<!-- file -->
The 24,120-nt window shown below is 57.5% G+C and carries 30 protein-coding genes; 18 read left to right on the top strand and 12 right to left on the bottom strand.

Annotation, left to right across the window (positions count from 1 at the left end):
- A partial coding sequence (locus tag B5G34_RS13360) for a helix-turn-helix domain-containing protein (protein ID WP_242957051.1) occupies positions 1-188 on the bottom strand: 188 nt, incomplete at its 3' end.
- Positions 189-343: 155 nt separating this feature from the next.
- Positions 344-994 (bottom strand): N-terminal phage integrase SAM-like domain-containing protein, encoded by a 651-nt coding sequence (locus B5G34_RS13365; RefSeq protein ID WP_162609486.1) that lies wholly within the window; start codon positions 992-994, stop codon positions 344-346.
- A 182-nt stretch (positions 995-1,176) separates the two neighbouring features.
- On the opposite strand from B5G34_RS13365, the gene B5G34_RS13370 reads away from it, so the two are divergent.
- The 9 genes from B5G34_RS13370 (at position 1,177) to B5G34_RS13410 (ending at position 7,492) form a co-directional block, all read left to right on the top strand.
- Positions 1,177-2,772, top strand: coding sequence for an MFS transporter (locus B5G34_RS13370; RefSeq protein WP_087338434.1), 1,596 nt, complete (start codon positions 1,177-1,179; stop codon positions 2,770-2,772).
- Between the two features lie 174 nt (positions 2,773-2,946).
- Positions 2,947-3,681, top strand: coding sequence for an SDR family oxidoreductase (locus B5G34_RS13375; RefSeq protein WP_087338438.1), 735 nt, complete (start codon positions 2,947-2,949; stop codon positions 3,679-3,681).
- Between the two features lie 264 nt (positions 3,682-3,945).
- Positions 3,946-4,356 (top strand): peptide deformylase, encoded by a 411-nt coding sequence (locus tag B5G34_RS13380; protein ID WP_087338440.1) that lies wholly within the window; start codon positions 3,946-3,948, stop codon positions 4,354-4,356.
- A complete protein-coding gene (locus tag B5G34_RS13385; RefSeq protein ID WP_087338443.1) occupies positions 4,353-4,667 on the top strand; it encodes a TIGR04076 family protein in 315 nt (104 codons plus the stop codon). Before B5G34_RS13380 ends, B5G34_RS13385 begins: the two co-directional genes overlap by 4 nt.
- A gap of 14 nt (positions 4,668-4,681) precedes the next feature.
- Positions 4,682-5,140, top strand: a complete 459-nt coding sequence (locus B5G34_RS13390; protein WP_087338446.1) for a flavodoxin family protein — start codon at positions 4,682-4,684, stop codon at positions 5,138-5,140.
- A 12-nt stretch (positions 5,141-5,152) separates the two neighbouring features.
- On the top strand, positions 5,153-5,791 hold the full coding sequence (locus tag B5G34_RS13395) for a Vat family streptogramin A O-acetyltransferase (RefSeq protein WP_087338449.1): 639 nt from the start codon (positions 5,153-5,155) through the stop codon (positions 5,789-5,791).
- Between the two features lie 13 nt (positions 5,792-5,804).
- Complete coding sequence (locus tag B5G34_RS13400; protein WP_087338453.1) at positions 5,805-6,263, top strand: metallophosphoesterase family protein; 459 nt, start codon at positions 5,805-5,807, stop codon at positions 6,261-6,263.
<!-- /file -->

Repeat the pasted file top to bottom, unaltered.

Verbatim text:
The 24,120-nt window shown below is 57.5% G+C and carries 30 protein-coding genes; 18 read left to right on the top strand and 12 right to left on the bottom strand.

Annotation, left to right across the window (positions count from 1 at the left end):
- A partial coding sequence (locus tag B5G34_RS13360) for a helix-turn-helix domain-containing protein (protein ID WP_242957051.1) occupies positions 1-188 on the bottom strand: 188 nt, incomplete at its 3' end.
- Positions 189-343: 155 nt separating this feature from the next.
- Positions 344-994 (bottom strand): N-terminal phage integrase SAM-like domain-containing protein, encoded by a 651-nt coding sequence (locus B5G34_RS13365; RefSeq protein ID WP_162609486.1) that lies wholly within the window; start codon positions 992-994, stop codon positions 344-346.
- A 182-nt stretch (positions 995-1,176) separates the two neighbouring features.
- On the opposite strand from B5G34_RS13365, the gene B5G34_RS13370 reads away from it, so the two are divergent.
- The 9 genes from B5G34_RS13370 (at position 1,177) to B5G34_RS13410 (ending at position 7,492) form a co-directional block, all read left to right on the top strand.
- Positions 1,177-2,772, top strand: coding sequence for an MFS transporter (locus B5G34_RS13370; RefSeq protein WP_087338434.1), 1,596 nt, complete (start codon positions 1,177-1,179; stop codon positions 2,770-2,772).
- Between the two features lie 174 nt (positions 2,773-2,946).
- Positions 2,947-3,681, top strand: coding sequence for an SDR family oxidoreductase (locus B5G34_RS13375; RefSeq protein WP_087338438.1), 735 nt, complete (start codon positions 2,947-2,949; stop codon positions 3,679-3,681).
- Between the two features lie 264 nt (positions 3,682-3,945).
- Positions 3,946-4,356 (top strand): peptide deformylase, encoded by a 411-nt coding sequence (locus tag B5G34_RS13380; protein ID WP_087338440.1) that lies wholly within the window; start codon positions 3,946-3,948, stop codon positions 4,354-4,356.
- A complete protein-coding gene (locus tag B5G34_RS13385; RefSeq protein ID WP_087338443.1) occupies positions 4,353-4,667 on the top strand; it encodes a TIGR04076 family protein in 315 nt (104 codons plus the stop codon). Before B5G34_RS13380 ends, B5G34_RS13385 begins: the two co-directional genes overlap by 4 nt.
- A gap of 14 nt (positions 4,668-4,681) precedes the next feature.
- Positions 4,682-5,140, top strand: a complete 459-nt coding sequence (locus B5G34_RS13390; protein WP_087338446.1) for a flavodoxin family protein — start codon at positions 4,682-4,684, stop codon at positions 5,138-5,140.
- A 12-nt stretch (positions 5,141-5,152) separates the two neighbouring features.
- On the top strand, positions 5,153-5,791 hold the full coding sequence (locus tag B5G34_RS13395) for a Vat family streptogramin A O-acetyltransferase (RefSeq protein WP_087338449.1): 639 nt from the start codon (positions 5,153-5,155) through the stop codon (positions 5,789-5,791).
- Between the two features lie 13 nt (positions 5,792-5,804).
- Complete coding sequence (locus tag B5G34_RS13400; protein WP_087338453.1) at positions 5,805-6,263, top strand: metallophosphoesterase family protein; 459 nt, start codon at positions 5,805-5,807, stop codon at positions 6,261-6,263.